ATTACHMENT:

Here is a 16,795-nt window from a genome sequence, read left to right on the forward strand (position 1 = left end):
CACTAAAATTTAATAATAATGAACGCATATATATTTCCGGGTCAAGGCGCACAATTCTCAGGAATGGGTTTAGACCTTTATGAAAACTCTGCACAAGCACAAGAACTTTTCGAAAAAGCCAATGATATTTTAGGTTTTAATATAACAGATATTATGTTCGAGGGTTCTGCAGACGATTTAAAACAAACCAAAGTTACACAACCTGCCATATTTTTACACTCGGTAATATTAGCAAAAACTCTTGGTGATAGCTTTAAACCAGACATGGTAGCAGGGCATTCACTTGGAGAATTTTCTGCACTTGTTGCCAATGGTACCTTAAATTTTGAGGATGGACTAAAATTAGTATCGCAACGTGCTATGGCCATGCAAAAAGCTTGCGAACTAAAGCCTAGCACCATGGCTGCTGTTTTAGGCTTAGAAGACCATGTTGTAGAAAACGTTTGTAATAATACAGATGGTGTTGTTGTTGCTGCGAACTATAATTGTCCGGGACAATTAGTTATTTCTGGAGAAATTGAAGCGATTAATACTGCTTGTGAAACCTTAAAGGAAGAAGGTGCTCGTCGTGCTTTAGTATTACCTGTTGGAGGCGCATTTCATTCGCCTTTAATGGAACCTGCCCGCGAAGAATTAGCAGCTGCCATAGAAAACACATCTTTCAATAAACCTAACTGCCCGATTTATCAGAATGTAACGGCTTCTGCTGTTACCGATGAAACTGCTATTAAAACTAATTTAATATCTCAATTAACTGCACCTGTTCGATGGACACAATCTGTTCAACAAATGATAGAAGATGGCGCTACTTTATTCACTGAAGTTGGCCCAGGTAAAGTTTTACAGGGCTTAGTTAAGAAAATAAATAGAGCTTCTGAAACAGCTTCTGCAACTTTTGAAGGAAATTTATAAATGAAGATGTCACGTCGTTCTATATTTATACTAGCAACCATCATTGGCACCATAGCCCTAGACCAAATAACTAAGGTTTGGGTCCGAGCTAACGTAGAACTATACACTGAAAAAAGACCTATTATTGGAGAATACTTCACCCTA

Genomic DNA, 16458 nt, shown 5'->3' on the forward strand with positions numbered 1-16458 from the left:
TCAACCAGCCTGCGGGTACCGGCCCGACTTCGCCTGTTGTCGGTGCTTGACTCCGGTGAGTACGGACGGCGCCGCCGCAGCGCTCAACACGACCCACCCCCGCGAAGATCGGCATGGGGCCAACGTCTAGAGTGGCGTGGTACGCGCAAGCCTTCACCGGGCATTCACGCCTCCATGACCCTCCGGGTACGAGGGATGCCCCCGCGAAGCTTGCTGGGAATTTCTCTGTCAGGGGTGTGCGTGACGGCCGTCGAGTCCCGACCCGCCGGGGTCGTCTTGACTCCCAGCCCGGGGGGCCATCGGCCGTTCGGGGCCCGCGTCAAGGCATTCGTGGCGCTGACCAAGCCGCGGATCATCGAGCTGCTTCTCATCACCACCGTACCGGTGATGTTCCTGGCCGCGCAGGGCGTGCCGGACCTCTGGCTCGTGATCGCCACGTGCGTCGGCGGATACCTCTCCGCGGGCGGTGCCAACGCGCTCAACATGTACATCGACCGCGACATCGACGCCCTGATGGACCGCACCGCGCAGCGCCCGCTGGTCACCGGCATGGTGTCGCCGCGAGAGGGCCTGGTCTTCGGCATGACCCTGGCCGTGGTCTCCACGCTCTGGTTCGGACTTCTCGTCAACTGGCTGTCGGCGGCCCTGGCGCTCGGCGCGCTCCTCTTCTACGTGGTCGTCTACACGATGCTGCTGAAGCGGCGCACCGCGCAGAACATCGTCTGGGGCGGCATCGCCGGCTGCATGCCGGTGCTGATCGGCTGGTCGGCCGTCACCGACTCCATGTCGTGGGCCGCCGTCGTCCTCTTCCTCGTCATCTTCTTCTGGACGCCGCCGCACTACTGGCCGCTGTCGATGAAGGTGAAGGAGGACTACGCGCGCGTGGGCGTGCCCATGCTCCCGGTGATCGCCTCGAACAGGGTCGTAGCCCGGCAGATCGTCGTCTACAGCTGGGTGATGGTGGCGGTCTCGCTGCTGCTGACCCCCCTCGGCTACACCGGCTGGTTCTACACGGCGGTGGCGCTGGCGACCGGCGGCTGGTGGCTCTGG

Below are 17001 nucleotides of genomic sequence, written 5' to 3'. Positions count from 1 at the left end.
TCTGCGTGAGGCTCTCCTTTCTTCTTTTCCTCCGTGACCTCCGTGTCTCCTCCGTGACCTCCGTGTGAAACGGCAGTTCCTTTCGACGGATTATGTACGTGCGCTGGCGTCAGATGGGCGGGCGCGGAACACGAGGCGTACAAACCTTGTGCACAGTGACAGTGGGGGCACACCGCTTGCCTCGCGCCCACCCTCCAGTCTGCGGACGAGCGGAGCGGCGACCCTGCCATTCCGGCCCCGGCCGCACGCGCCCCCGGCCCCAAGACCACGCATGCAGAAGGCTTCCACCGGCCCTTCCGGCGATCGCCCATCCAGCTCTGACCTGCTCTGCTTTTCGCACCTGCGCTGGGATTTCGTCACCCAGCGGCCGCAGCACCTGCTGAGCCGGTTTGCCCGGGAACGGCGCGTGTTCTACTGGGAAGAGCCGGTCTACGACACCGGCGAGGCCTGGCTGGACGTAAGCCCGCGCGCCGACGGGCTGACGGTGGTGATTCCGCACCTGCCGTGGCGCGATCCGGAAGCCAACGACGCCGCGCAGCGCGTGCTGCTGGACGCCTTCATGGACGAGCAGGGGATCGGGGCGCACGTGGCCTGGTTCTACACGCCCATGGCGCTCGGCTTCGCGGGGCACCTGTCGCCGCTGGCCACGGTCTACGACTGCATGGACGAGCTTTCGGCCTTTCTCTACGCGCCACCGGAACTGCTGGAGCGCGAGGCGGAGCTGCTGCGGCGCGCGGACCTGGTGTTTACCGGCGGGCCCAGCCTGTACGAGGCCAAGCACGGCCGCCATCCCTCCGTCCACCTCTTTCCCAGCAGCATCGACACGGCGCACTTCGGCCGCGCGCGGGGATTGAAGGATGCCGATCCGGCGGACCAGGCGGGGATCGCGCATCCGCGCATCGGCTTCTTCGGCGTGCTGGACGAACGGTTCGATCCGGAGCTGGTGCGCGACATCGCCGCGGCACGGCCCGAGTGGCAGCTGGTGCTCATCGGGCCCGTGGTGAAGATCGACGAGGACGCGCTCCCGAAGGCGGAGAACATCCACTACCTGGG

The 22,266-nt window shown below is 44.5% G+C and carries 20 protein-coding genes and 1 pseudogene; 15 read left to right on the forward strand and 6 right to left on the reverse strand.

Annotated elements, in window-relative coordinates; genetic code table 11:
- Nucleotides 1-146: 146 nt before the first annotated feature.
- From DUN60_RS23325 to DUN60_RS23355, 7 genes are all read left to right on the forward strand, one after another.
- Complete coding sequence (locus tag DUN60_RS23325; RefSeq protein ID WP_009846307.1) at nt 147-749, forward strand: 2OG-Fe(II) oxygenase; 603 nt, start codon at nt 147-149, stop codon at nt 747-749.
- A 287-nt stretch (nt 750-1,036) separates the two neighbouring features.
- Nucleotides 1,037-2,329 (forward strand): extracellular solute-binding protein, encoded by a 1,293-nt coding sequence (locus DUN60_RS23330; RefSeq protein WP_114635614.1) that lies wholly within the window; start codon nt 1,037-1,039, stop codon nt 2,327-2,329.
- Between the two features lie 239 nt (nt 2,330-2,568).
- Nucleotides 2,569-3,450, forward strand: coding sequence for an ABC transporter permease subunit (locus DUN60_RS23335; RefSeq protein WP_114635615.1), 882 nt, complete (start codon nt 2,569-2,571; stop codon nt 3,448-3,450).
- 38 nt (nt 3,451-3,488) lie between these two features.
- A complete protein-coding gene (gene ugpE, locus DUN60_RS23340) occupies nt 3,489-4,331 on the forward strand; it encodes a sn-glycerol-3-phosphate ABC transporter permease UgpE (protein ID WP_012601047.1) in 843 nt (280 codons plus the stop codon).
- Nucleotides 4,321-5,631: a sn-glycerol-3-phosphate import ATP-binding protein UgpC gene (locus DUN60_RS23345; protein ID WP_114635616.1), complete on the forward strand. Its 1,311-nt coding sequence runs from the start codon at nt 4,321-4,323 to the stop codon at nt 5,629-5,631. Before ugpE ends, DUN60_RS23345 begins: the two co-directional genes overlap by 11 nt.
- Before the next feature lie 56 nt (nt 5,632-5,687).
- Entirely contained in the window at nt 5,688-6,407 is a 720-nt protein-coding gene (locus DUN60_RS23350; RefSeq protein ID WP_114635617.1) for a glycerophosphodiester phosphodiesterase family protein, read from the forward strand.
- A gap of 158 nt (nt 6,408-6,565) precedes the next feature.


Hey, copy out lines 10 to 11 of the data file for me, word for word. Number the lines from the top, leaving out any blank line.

- From DUN60_RS23325 to DUN60_RS23355, 7 genes are all read left to right on the forward strand, one after another.
- Complete coding sequence (locus tag DUN60_RS23325; RefSeq protein ID WP_009846307.1) at nt 147-749, forward strand: 2OG-Fe(II) oxygenase; 603 nt, start codon at nt 147-149, stop codon at nt 747-749.